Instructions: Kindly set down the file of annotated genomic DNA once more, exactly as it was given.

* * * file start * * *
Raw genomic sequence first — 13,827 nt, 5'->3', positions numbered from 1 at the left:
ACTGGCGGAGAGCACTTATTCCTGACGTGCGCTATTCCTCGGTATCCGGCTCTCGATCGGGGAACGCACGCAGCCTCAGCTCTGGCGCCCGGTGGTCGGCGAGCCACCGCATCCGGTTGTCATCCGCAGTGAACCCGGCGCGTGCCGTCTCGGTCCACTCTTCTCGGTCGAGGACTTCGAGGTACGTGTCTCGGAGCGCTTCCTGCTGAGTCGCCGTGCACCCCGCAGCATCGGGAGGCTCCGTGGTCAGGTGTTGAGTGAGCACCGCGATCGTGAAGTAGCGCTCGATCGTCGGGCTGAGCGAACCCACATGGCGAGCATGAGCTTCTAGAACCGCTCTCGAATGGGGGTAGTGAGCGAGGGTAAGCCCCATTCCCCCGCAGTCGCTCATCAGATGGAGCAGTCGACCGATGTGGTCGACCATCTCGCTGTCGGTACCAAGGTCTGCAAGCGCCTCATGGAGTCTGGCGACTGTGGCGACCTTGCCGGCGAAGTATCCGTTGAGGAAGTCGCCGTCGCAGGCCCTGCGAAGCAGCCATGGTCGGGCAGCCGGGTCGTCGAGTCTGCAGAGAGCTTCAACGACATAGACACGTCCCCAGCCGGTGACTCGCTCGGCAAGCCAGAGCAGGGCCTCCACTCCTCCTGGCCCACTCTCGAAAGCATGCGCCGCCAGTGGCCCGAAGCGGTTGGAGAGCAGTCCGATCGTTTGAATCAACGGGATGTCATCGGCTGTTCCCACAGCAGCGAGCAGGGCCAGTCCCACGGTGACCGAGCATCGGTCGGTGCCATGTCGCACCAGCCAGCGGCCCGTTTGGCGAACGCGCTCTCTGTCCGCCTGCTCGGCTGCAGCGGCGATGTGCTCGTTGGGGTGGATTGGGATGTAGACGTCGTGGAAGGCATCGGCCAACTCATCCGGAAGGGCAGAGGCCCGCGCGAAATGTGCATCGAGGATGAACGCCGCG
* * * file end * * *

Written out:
Raw genomic sequence first — 13,827 nt, 5'->3', positions numbered from 1 at the left:
ACTGGCGGAGAGCACTTATTCCTGACGTGCGCTATTCCTCGGTATCCGGCTCTCGATCGGGGAACGCACGCAGCCTCAGCTCTGGCGCCCGGTGGTCGGCGAGCCACCGCATCCGGTTGTCATCCGCAGTGAACCCGGCGCGTGCCGTCTCGGTCCACTCTTCTCGGTCGAGGACTTCGAGGTACGTGTCTCGGAGCGCTTCCTGCTGAGTCGCCGTGCACCCCGCAGCATCGGGAGGCTCCGTGGTCAGGTGTTGAGTGAGCACCGCGATCGTGAAGTAGCGCTCGATCGTCGGGCTGAGCGAACCCACATGGCGAGCATGAGCTTCTAGAACCGCTCTCGAATGGGGGTAGTGAGCGAGGGTAAGCCCCATTCCCCCGCAGTCGCTCATCAGATGGAGCAGTCGACCGATGTGGTCGACCATCTCGCTGTCGGTACCAAGGTCTGCAAGCGCCTCATGGAGTCTGGCGACTGTGGCGACCTTGCCGGCGAAGTATCCGTTGAGGAAGTCGCCGTCGCAGGCCCTGCGAAGCAGCCATGGTCGGGCAGCCGGGTCGTCGAGTCTGCAGAGAGCTTCAACGACATAGACACGTCCCCAGCCGGTGACTCGCTCGGCAAGCCAGAGCAGGGCCTCCACTCCTCCTGGCCCACTCTCGAAAGCATGCGCCGCCAGTGGCCCGAAGCGGTTGGAGAGCAGTCCGATCGTTTGAATCAACGGGATGTCATCGGCTGTTCCCACAGCAGCGAGCAGGGCCAGTCCCACGGTGACCGAGCATCGGTCGGTGCCATGTCGCACCAGCCAGCGGCCCGTTTGGCGAACGCGCTCTCTGTCCGCCTGCTCGGCTGCAGCGGCGATGTGCTCGTTGGGGTGGATTGGGATGTAGACGTCGTGGAAGGCATCGGCCAACTCATCCGGAAGGGCAGAGGCCCGCGCGAAATGTGCATCGAGGATGAACGCCGCG